Today in WW II: 27 Aug 1939 First turbojet-powered aircraft, the Heinkel 178, maiden flight piloted by Captain Erich Warsitz.
USMC Extended Boom Forklift (EBFL)
The EBFL is a U.S. Marine Corps four-wheel drive, rubber-tired forklift with two-wheel, four-wheel and crab steering. EBFL is capable of moving all palletized classes of material, up to its rated capacity. It is medium-lift capable, with an optimum lifting range of 4,000 to 11,000 pounds.
EBFL has a variable load capacity through the use of two separate fork attachments. The EBFL uses extendable boom technology to lift loads of 4,000 pounds out to twenty-seven feet and can stack and retrieve loads up to twenty-five feet high. It is air-transportable in CH-53 and KC/C-130 aircraft.
EBFL can operate in rough terrain and is self-deployable with a maximum off-road speed of 35 miles per hour and a cruising range of 425 miles. A frame-leveling capability allows it to handle sensitive or potentially dangerous loads while traveling over rough terrain. Diesel power provides drive power to a hydrostatic transmission with four forward and four reverse speed selections. It can ford up to 60 inches of water with no equipment preparation required, and has an enclosed cab that allows for extended operations in all weather conditions.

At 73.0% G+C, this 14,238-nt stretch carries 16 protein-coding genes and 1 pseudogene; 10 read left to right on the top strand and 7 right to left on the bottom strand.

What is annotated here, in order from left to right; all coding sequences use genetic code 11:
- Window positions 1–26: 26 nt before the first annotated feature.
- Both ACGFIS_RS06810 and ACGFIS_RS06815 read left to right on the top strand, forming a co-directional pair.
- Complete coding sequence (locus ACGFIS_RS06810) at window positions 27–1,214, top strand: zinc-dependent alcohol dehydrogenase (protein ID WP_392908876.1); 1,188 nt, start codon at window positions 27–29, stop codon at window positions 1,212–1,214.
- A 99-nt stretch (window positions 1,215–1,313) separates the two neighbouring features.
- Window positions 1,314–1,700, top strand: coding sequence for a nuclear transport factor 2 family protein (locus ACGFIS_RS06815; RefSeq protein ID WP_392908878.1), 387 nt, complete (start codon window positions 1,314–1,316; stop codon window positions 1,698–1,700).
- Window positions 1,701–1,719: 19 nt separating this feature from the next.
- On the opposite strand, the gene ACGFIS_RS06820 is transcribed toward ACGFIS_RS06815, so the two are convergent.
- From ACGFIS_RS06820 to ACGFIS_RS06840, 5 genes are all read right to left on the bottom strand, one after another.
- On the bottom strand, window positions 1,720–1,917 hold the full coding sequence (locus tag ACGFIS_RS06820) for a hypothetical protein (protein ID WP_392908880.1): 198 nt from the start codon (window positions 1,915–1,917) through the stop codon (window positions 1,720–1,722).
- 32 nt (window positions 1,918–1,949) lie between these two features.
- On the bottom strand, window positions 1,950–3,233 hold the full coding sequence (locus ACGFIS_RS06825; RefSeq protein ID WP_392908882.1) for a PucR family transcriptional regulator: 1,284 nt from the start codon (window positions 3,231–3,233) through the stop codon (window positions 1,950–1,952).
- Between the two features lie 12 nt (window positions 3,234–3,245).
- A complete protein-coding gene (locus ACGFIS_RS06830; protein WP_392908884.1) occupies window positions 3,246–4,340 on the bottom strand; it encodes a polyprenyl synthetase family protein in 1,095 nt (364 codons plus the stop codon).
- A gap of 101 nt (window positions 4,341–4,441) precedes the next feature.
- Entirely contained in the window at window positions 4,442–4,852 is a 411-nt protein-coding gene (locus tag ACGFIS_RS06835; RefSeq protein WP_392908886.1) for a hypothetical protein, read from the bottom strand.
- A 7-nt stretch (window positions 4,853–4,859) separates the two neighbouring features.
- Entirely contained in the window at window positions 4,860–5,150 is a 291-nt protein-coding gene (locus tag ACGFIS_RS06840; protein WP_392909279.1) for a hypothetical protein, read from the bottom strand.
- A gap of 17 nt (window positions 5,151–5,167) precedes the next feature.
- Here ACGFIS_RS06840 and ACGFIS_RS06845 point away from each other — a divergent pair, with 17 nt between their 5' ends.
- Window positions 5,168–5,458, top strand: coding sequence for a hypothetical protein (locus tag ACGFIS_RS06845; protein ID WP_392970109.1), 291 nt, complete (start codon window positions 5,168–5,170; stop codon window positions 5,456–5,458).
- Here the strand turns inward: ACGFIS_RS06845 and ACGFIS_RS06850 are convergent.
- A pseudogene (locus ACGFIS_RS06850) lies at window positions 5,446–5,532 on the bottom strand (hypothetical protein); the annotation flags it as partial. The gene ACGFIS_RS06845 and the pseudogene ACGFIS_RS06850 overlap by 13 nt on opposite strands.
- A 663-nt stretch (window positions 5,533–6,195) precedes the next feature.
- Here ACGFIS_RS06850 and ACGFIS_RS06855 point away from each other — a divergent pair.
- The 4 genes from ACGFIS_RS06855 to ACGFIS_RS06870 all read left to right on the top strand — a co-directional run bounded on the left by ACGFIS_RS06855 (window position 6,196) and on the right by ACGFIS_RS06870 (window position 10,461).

Procurement of the Extended Boom Forklift (EBFL) by the Marine Corps began in FY2002, supplied by JLG Industries Inc., a division of Oshkosh.
Thanks to Jim Winslow, Military Service Manager of JLG Industries Inc. for help with this page.
Marines with Combat Service Support Detachment 115 (CSSD-115) use an Extended Boom Forklift (EBFL) to move a crate at Camp Coyote in Northern Kuwait, Operation ENDURING FREEDOM, 15 February 2003.
Marines with Combat Service Support Detachment 115 (CSSD-115) use an Extended Boom Forklift (EBFL) to unload an MK48/14 Articulated Platform Truck at Camp Coyote in Northern Kuwait, Operation ENDURING FREEDOM, 15 February 2003.